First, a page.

Related Rule
Belgium
Practice Relating to Rule 55. Access for Humanitarian Relief to Civilians in Need
In 2007, during a debate in the UN Security Council on the humanitarian situation in the Great Lakes region and the Horn of Africa, the representative of Belgium stated, with reference to Somalia:
The security situation and bureaucratic and other obstacles are hindering the delivery of assistance and the movement of humanitarian workers in Somalia. In that context, Belgium appeals to the Somali authorities to do everything they can to facilitate the access to humanitarian assistance. 
Belgium, Statement by the deputy permanent representative of Belgium before the UN Security Council on the “Humanitarian situation in the Great Lakes region and the Horn of Africa”, 21 May 2007, p. 18.
In 2007, during a debate in the UN Security Council on the protection of civilians in armed conflict, the representative of Belgium stated: “We have … seen numerous instances of the use of humanitarian assistance for political purposes, which is unacceptable.” 
Belgium, Statement by the permanent representative of Belgium before the UN Security Council on “Protection of civilians in armed conflict”, 22 June 2007, p. 26.
In 2007, during a debate in the UN Security Council on the situation in Somalia, the representative of Belgium stated: “All parties … are duty-bound to … facilitate access to those in need.” 
Belgium, Statement by the permanent representative of Belgium before the UN Security Council on “The situation in Somalia”, 17 December 2007, p. 10.
While the core challenges in the protection of civilians identified in the previous reports of the Secretary-General still need our sustained attention, the new report also identifies several protection policy priorities that need to be explored. In particular the following “emerging” issues would benefit from our attention, and the Group of Friends stands ready to act as a platform to advance them. …
… [O]n the arbitrary withholding of consent to relief operations: The Group recalls that international humanitarian law obliges all parties to a conflict to protect civilian populations from the effect of armed conflict. One way this can be achieved is by allowing and facilitating access for humanitarian relief operations, including by simplifying and expediting procedures for the rapid and unhindered delivery of life-saving assistance. The Group is concerned about intimidations, threats, arrests, detentions, injuries or killings of humanitarian workers.
In this regard, the Group notes the intention of the Secretary-General to examine the issue of arbitrary withholding of consent to relief operations. We note the fact that several drafting seminars among legal experts from diverse backgrounds have taken place; responding to the Secretary-General’s recommendation in this regard, the Group expresses its readiness to discuss their findings, among other inputs, with a view to elaborating guidance on how to facilitate consent in a peaceful manner. All parties to conflict must abide by international humanitarian principles and practice to protect civilians; the international community needs to take the initiative to guarantee this.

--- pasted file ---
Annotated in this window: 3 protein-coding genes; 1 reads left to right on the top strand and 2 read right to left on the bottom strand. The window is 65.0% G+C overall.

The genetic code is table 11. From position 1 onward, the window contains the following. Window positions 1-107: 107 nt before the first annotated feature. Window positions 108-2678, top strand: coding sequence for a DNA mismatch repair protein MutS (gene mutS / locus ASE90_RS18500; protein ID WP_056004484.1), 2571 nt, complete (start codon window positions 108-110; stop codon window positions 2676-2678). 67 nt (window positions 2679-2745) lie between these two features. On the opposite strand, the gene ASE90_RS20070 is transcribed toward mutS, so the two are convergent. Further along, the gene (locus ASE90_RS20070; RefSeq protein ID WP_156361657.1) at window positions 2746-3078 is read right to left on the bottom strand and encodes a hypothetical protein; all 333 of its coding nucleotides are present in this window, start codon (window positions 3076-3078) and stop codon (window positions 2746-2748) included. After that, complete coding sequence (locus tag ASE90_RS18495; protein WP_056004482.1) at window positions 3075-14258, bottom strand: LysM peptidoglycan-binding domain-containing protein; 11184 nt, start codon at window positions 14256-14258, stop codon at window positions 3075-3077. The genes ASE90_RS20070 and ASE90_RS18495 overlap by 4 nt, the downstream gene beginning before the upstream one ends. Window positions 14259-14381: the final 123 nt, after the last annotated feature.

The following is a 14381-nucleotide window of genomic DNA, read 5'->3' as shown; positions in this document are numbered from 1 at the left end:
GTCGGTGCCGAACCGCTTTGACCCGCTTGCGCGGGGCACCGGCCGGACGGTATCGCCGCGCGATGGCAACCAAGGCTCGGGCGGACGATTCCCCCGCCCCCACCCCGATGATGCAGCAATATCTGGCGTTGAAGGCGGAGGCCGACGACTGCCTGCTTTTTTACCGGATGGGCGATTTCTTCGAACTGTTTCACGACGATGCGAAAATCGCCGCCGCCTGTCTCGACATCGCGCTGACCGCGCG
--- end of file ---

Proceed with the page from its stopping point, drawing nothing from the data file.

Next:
Belgium, Statement by the permanent representative of Switzerland during a UN Security Council open debate on the protection of civilians in armed conflict made on behalf of the Group of Friends on the Protection of Civilians in Armed Conflict, namely Australia, Austria, Belgium, Brazil, Canada, France, Germany, Italy, Japan, Liechtenstein, Norway, Portugal, Switzerland, the United Kingdom and Uruguay, 12 February 2014, p. 2.
Belgium’s Penal Code (1867), as amended in 2003, provides:
War crimes envisaged in the 1949 [Geneva] Conventions … and in the [1977 Additional Protocols I and II] … , as well as in Article 8(2)(f) of the [1998 ICC Statute], and listed below, … constitute crimes under international law and shall be punished in accordance with the provisions of the present title … :
10. intentionally using starvation of civilians as a method of warfare, by depriving them of objects indispensable to their survival, including by wilfully impeding relief supplies as envisaged in the [1949] Geneva Conventions. 
Belgium, Penal Code, 1867, as amended on 5 August 2003, Chapter III, Title I bis, Article 136 quater, § 1(10).
Belgium’s Law relating to the Repression of Grave Breaches of International Humanitarian Law (1993), as amended in 2003, provides:
War crimes envisaged in the 1949 [Geneva] Conventions … and in the [1977 Additional Protocols I and II] … , as well as in Article 8(2)(f) of the [1998 ICC Statute], and listed below, … constitute crimes under international law and shall be punished in accordance with the provisions of the present title … :
6 bis intentionally using starvation of civilians as a method of warfare, by depriving them of objects indispensable to their survival, including by wilfully impeding relief supplies as envisaged in the [1949] Geneva Conventions. 
Belgium, Law relating to the Repression of Grave Breaches of International Humanitarian Law, 1993, as amended on 23 April 2003, Article 1 ter, § 1(6 bis).
In 2007, during a debate in the UN Security Council on the protection of civilians in armed conflict, the representative of Belgium stated:
… Belgium condemns in the strongest terms the refusal to grant access to humanitarian workers in conflict situations. … The [Security] Council must use all of its influence in order to guarantee total access in full security for humanitarian staff. 
Belgium, Statement by the permanent representative of Belgium before the UN Security Council on “Protection of civilians in armed conflict”, 22 June 2007, p. 26.